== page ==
Overseen by Wim Wenders, whose contribution is a 3-D look at the architect Hans Scharoun’s Berlin Philharmonic Hall, the film is expected to appear both on television and in theaters sometime next year. Mr. Redford is directing a 26-minute examination of the Salk Institute’s mysteriously placid ocean-side campus, which was designed by Louis Kahn and built 50 years ago in La Jolla, Calif.

“Some people have said it’s a sacred place,” said Laura Michalchysyn, who is a producer of the project.

This article has been revised to reflect the following correction:

Correction: August 11, 2013

An earlier version of a picture caption with this article described the image incorrectly. It was a stereographic image of American soldiers in World War I; it was not a negative.

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Media Decoder Blog: ‘Mary Poppins’ to Flit to New Zealand

Mary Poppins stars Ashley Brown as Mary and Gavin Lee as Bert.Sara Krulwich/The New York TimesA “Mary Poppins” performance from 2006, starring Ashley Brown as Mary and Gavin Lee as Bert.

Can the bottom of the world sustain one of Disney’s megamusicals? “Mary Poppins” is about to find out.

Disney’s Broadway division has had hits like “The Lion King” and “Beauty and the Beast” crisscrossing the globe for nearly two decades now, but New Zealand has never made the cut — too expensive a trip for too limited an audience. Until now: “Mary Poppins” will open at Auckland’s Civic Theater on Oct. 18, Disney said on Sunday (local time), and run for a hoped-for 10 weeks.

Several factors coaxed Thomas Schumacher, president of the Disney Theatrical Group, to take a flier on New Zealand. Ticket sales for “Mary Poppins” in nearby Australia greatly exceeded expectations. An Auckland production of “Jersey Boys” recently delivered solid results. Apparently, the Kiwi government even played a role. In a statement, the mayor of Auckland, Len Brown, praised local economic development groups for the work they did to “secure” the musical.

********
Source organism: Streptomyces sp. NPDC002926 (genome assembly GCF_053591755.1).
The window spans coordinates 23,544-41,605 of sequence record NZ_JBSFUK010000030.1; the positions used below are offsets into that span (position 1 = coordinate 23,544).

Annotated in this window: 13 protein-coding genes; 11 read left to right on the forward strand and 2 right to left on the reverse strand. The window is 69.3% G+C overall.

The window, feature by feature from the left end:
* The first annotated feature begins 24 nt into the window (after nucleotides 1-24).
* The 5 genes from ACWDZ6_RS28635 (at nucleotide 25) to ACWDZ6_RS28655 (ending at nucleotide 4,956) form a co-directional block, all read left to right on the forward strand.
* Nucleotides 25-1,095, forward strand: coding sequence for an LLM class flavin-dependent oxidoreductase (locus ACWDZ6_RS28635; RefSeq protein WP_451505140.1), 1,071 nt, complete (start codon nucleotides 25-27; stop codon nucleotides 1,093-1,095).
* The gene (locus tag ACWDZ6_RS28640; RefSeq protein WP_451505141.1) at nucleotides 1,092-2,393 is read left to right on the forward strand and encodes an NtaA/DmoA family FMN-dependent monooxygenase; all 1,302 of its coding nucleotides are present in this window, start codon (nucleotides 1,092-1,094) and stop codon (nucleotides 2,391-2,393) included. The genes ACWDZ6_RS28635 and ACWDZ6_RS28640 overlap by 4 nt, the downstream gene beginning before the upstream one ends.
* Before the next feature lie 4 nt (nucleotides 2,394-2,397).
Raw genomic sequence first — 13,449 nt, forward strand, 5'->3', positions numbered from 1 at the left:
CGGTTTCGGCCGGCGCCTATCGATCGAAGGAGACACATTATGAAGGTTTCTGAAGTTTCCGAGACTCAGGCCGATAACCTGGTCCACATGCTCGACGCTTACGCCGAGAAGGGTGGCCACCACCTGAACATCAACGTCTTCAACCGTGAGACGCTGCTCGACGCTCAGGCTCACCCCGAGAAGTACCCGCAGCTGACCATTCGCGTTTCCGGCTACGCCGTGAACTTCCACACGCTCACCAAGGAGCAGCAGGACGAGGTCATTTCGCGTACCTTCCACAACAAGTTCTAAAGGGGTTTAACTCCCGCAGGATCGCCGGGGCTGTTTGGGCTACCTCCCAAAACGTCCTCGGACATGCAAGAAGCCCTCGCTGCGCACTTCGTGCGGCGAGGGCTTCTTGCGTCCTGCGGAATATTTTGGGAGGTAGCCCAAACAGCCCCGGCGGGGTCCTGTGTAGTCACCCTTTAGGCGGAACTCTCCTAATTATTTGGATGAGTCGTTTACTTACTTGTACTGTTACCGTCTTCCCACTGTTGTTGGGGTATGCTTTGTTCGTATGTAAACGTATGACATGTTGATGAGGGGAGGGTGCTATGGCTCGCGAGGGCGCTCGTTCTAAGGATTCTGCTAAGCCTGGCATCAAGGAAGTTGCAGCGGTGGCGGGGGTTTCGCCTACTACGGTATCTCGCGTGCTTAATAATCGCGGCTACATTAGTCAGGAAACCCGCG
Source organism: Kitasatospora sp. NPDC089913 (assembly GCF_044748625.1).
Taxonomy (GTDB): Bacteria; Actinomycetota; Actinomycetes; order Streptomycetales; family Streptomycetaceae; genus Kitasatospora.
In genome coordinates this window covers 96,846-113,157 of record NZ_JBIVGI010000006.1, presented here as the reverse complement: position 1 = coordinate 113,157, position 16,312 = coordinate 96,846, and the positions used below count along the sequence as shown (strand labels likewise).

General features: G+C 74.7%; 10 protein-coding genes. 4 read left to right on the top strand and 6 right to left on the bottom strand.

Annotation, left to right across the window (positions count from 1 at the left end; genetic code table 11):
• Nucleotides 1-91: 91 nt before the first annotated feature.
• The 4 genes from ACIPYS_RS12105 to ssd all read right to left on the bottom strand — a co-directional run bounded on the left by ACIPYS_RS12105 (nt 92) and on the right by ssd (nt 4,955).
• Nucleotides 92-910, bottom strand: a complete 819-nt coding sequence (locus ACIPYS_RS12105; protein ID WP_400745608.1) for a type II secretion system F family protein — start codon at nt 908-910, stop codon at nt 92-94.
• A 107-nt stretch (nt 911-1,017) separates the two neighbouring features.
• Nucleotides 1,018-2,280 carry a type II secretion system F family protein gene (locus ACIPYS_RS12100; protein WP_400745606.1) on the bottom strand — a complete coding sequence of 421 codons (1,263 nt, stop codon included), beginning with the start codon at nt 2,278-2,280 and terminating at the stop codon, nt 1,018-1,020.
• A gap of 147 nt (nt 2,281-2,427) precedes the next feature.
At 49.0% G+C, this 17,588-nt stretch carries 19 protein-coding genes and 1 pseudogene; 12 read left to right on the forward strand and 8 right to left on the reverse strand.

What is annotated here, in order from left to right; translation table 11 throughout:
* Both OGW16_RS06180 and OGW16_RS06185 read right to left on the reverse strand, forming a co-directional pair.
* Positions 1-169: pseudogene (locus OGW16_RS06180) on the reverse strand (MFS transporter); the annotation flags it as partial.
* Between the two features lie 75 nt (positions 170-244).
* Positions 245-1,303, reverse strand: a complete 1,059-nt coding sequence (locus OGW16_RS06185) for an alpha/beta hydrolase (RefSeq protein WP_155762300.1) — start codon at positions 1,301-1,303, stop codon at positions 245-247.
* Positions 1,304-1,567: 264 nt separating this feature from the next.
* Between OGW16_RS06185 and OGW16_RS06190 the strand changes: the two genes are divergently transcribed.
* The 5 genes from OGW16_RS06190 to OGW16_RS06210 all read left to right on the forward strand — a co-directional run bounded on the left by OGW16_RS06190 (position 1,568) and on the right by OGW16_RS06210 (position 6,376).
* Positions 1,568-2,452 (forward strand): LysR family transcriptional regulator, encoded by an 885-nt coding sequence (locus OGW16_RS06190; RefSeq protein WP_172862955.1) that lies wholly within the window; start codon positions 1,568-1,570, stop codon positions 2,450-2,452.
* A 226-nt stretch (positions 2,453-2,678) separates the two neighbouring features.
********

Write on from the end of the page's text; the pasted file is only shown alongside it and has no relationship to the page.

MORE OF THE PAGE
“We know that Aucklanders will love the chance to see this spectacular, and the show will attract many visitors to the region,” Mr. Brown said.

“Mary Poppins,” produced in collaboration with Cameron Mackintosh and still running on Broadway (and touring elsewhere in the world), has sold over $679 million in tickets since its premiere in London in 2004.

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Bits: Facebook Promotes Social E-Commerce

No one wants to go concerts or sports events alone.

So its not surprising that when Facebook users see that their friends are going to an event, they’re more likely to go too. What’s more surprising, perhaps, is how much more likely.

Facebook said Wednesday that every time a user posted on their news feed that they bought a ticket from TicketMaster, friends spent an additional $5.30 on TicketMaster (presumably for the same event). At Eventbrite, a social site for selling tickets to lesser known events, every link shared on Facebook generated $2.52 in ticket sales, Facebook said.

Facebook has long promoted the value of such social ads, saying that word of mouth from friends is more valuable for users and marketers alike than generic marketing messages. The company now says that, similarly, e-commerce sites are increasingly benefiting from tying their services into the Facebook platform. In other words, Facebook says a purchase shared on Facebook generates more purchases from friends.

“We now have a direct link between sharing on Facebook and revenue generation at e-commerce sites,” said Dan Rose, vice president of partnerships and platform marketing at Facebook. Mr. Rose said that 18 of the top 25 e-commerce sites are using Facebook features like Facebook Connect or the “Like” button., a shopping site for outdoor gear, saw a doubling in revenue generate from Facebook within two weeks of adding the Like button, Facebook said. American Eagle saw users referred by Facebook spend 57 percent more than average on the site, Facebook said.

Of course, what’s good for commerce sites that embrace social features is also good for Facebook, even if the company doesn’t charge sites for using those features. That’s because sites that use Facebook heavily also tend to advertise on Facebook.

“Our most successful advertisers are marketing Web sites or applications that have already integrated the Facebook platform,” Mr. Rose said. “If TicketMaster does well on Facebook, they will spend money on Facebook.”